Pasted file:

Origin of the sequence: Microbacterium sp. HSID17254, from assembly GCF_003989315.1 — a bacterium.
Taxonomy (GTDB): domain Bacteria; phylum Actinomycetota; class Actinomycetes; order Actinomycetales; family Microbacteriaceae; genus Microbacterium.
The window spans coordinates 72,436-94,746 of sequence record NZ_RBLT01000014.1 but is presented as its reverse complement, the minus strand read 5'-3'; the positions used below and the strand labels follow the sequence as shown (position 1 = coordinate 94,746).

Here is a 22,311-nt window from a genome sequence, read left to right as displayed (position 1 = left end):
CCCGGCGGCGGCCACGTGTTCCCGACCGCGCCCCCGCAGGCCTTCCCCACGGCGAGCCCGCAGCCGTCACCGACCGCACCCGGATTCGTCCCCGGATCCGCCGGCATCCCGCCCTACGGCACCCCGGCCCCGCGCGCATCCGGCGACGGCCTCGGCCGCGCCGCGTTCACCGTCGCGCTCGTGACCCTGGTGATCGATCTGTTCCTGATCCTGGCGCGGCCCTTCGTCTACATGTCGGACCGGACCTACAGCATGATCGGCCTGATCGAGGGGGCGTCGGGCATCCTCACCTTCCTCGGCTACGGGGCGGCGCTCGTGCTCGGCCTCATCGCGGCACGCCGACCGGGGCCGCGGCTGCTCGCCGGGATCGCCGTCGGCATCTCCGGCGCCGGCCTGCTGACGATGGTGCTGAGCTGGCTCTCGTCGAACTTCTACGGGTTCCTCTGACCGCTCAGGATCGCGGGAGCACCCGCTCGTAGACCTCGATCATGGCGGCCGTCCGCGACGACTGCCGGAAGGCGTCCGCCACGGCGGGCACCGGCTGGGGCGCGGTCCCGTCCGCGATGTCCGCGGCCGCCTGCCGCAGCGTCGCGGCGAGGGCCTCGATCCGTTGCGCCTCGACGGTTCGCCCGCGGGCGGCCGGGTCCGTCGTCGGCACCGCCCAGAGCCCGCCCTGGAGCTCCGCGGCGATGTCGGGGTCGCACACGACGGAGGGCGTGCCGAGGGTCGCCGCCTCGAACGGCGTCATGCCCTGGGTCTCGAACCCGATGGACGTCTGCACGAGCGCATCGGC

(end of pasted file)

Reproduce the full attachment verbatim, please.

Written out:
Origin of the sequence: Microbacterium sp. HSID17254, from assembly GCF_003989315.1 — a bacterium.
Taxonomy (GTDB): domain Bacteria; phylum Actinomycetota; class Actinomycetes; order Actinomycetales; family Microbacteriaceae; genus Microbacterium.
The window spans coordinates 72,436-94,746 of sequence record NZ_RBLT01000014.1 but is presented as its reverse complement, the minus strand read 5'-3'; the positions used below and the strand labels follow the sequence as shown (position 1 = coordinate 94,746).

Here is a 22,311-nt window from a genome sequence, read left to right as displayed (position 1 = left end):
CCCGGCGGCGGCCACGTGTTCCCGACCGCGCCCCCGCAGGCCTTCCCCACGGCGAGCCCGCAGCCGTCACCGACCGCACCCGGATTCGTCCCCGGATCCGCCGGCATCCCGCCCTACGGCACCCCGGCCCCGCGCGCATCCGGCGACGGCCTCGGCCGCGCCGCGTTCACCGTCGCGCTCGTGACCCTGGTGATCGATCTGTTCCTGATCCTGGCGCGGCCCTTCGTCTACATGTCGGACCGGACCTACAGCATGATCGGCCTGATCGAGGGGGCGTCGGGCATCCTCACCTTCCTCGGCTACGGGGCGGCGCTCGTGCTCGGCCTCATCGCGGCACGCCGACCGGGGCCGCGGCTGCTCGCCGGGATCGCCGTCGGCATCTCCGGCGCCGGCCTGCTGACGATGGTGCTGAGCTGGCTCTCGTCGAACTTCTACGGGTTCCTCTGACCGCTCAGGATCGCGGGAGCACCCGCTCGTAGACCTCGATCATGGCGGCCGTCCGCGACGACTGCCGGAAGGCGTCCGCCACGGCGGGCACCGGCTGGGGCGCGGTCCCGTCCGCGATGTCCGCGGCCGCCTGCCGCAGCGTCGCGGCGAGGGCCTCGATCCGTTGCGCCTCGACGGTTCGCCCGCGGGCGGCCGGGTCCGTCGTCGGCACCGCCCAGAGCCCGCCCTGGAGCTCCGCGGCGATGTCGGGGTCGCACACGACGGAGGGCGTGCCGAGGGTCGCCGCCTCGAACGGCGTCATGCCCTGGGTCTCGAACCCGATGGACGTCTGCACGAGCGCATCGGC